The Jill Hill | Deep Nectar: Rendezvous

Below is Part 9 of 16 monthly installments for Visitant.

◄◄ Read the prologue / introduction
◄ Read Part 8: Holding Patterns: Dowries


Lateral dots et alia, I ditch anterior peruke, reconfigure dorsal ballast, and streamline for cultural pursuits as sleuth Dot Motley, Esq. Suited in dated sharkskin, I minimize drag and launch forward in full throttle after the man. Think percolator on high flame or predator pursuing prey up the ramped entrance—closing in for full-bleed, full-feed at the city aquarium.

Yep, dot accumulator turned private eye has-too seen the man before. Easy to follow, he of the two knotted neckties, today’s choice, a tame dotted grey on blue beside an olive paisley. Background fish-tank colors. Yin/yang appropriate.

I recognize limbic signals. He’s looking for a wife. Not among tan tourists in shorts, flip-flops, and Disney tees licking salt-and-sugar lips and ditto-flavored fingertips. Reserved, he does not chum svelte caretakers in tight diving suits or university students finishing advanced degrees about dolphin behavior.

This curious man of two ties fancies a different sort, one that can take a hook and willingly spew bubbles into water like wayward punctuation. Tricky.

The man pauses, juts his lower jaw and adjusts his ties. His neck tendons relax, and the ritual begins. I find a pleasant spot to watch. I’m stalking, but if you can’t see my dots in the ambient light nor can he.

Gazing at the grand tanks, he searches for a comely companion with discreet gill slits. Yes, a serene damsel fish or perky alewife or queen croaker. A midweek catch not too needy for oxygen between Saturday chores and Sunday apron. A content sort good with breakfast skills—waffles, frozen okay, dabbed with butter and Vermont maple syrup, amber grade.

I suspect he fantasizes about a place-marker wife with sufficient fin for granite counters. She and her lookalikes sport protective coloration evolved for gravel channels and opalescent eddies tinged pink at sunset…the way some silver screen stars re-hue, renew for comeback. Fish easily change gender as the scene requires. They swap out tail-spot for oviduct or visa-versa. Unlike human kith and kin, their mates, swap-outs themselves, don’t care.

The man becomes ultra-homogenized in possibilities. What with stunning glass walls, no-slip flooring, and acoustical tile ceiling. And the crowds. Almost knocked over, he suffers bump, jostle, wham. Not by rude adult hominids with small children. No, by the muscular spaces of missed opportunities, powerful as jumping sturgeon. Or 10-ft. nurse sharks in mangroves, presented here in murky artificial glory.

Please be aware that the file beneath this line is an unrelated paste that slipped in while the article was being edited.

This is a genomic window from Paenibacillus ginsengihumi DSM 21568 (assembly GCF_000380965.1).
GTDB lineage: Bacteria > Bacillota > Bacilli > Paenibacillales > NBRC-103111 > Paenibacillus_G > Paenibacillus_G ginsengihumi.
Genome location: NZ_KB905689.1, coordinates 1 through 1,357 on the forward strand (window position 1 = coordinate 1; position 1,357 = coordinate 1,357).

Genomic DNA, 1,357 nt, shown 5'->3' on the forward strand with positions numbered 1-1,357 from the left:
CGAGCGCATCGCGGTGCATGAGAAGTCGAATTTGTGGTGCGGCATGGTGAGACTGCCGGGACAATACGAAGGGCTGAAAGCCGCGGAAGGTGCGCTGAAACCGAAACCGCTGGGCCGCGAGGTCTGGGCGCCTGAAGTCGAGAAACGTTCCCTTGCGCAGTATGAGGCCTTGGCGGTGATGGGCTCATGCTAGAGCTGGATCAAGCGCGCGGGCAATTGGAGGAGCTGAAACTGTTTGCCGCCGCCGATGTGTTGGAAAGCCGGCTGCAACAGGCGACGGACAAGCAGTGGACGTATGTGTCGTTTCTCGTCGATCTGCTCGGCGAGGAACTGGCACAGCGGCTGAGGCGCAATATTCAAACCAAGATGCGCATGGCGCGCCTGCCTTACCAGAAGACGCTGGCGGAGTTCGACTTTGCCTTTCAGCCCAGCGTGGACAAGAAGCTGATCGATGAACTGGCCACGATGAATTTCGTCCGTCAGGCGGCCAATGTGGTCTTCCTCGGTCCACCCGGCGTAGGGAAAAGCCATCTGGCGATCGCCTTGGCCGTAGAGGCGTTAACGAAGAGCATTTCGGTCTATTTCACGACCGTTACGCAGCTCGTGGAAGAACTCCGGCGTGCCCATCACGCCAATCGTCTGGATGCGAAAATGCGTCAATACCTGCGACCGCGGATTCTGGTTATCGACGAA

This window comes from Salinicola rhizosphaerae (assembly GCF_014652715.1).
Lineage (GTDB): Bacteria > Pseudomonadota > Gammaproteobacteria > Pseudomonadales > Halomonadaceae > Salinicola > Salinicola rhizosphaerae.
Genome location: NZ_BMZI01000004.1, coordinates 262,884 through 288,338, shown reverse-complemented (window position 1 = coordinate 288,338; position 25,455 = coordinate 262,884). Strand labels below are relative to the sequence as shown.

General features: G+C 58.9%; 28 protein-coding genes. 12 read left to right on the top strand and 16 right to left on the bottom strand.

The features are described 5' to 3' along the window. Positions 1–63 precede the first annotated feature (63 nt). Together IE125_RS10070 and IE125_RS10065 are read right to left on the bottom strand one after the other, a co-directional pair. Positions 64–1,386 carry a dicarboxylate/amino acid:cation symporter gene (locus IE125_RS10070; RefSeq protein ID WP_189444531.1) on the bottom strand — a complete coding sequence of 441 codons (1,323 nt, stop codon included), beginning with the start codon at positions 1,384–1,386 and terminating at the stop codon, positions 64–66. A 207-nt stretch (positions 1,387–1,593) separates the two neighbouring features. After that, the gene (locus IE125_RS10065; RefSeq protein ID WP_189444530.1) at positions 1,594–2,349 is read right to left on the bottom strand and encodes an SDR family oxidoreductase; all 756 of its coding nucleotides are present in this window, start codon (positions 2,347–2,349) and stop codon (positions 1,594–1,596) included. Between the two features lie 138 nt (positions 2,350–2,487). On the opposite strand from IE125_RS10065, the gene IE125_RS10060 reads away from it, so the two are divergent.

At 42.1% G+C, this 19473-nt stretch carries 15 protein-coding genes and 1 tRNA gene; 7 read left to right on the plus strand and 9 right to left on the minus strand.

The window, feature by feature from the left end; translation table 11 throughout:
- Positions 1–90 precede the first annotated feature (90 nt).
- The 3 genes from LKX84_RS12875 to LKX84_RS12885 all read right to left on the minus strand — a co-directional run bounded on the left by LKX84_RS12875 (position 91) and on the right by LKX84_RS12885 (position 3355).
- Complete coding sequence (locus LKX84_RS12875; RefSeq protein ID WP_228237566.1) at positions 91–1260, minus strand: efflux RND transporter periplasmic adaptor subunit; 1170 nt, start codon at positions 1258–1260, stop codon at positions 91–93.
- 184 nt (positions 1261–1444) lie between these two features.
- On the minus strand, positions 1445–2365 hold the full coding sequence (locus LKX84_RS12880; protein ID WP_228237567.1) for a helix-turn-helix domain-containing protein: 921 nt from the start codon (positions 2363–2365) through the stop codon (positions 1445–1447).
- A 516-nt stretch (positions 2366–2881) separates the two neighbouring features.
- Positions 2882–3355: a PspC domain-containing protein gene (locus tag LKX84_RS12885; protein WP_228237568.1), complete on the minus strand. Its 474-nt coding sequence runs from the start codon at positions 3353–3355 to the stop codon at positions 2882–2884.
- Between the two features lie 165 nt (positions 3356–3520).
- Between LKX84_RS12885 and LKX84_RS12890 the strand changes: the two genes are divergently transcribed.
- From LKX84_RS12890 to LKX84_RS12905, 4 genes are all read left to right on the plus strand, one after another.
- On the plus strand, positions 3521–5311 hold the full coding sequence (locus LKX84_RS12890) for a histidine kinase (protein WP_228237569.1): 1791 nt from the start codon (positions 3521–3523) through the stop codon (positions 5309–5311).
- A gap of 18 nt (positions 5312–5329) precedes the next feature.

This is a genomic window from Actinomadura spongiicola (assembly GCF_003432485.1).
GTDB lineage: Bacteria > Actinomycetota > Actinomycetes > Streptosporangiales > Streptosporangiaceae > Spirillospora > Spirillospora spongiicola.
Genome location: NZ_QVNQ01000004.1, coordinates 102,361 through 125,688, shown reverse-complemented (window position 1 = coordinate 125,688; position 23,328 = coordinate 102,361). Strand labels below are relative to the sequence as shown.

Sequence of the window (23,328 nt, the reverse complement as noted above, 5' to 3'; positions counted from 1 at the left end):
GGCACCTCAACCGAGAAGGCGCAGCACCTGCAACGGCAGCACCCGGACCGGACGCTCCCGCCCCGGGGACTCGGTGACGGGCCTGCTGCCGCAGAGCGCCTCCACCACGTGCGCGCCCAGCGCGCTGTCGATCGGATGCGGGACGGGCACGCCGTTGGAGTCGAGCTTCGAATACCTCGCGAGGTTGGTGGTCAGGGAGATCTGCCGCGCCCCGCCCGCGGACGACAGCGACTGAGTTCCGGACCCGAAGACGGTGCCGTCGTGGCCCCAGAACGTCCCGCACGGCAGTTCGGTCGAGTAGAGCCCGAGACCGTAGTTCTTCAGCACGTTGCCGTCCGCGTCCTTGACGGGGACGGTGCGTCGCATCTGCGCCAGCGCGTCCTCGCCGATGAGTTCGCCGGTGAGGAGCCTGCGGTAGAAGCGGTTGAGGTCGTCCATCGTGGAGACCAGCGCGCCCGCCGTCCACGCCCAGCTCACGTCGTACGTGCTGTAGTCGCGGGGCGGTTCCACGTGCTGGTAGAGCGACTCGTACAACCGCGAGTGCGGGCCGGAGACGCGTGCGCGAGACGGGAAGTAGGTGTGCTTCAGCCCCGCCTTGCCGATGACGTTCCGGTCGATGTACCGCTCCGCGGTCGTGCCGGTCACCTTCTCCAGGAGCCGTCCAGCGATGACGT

Oh dear! He’ll have to switch out his rods and cones or, at least, his eyeglasses to see and be seen, to avoid calamity in such company.

Slammed, the man leans as if in gastric distress—unusual stirrings within, acid reflux perhaps. Did he eat his breakfast eggs with spring onions? Witless, perhaps he has swallowed a school of gossamer minnows, baitfish now nibbling on his synapses, reminding him of what? Not love. No room inside.

We exist within a larger world of water. Water, H2O, the big aquarium sign reminds, comprises 78% of living cells.

That amazing fact leaves only 22% matter, thoughts as contaminants. Frightening to think only minerals and fat molecules separate the human brain from a glass of water. Or a fish tank.

Why do we think we are solid? Why use phrases such as firm understanding or solid views? I feel like a weak solution. Naughty thought dots splash, school, and spawn with abandon in my grotto-like cranium. Best to sprinkle an exit path to retrace in case I become too dilute to remember the way out.

The man mops his brow with his two ties. Is he weary of the vast quantity of water before him? No. The brute reality of wetness terrifies him. The squared-off tanks end like the ocean sea pictured on medieval maps with inked edges guarded by dreaded hydra, killer whale, giant squid. And fearsome Charybdis, mythic whirlpool of self, personhood refined as 100% water.

The man regains his composure and hastens from the aquarium. I regroup in pursuit. He heads north by northwest for the terra firma of the botanic garden, once the grand estate of a Gilded-Age dowager. Stealthy, I pull a leaf-green sweater over my sharkskin and stiffen as xylem and phloem.

Perhaps Cupid will widen his bow and better fortune will visit the man amongst stamens and sepals. Ah, the possibilities of loverly sequels among the blossoms.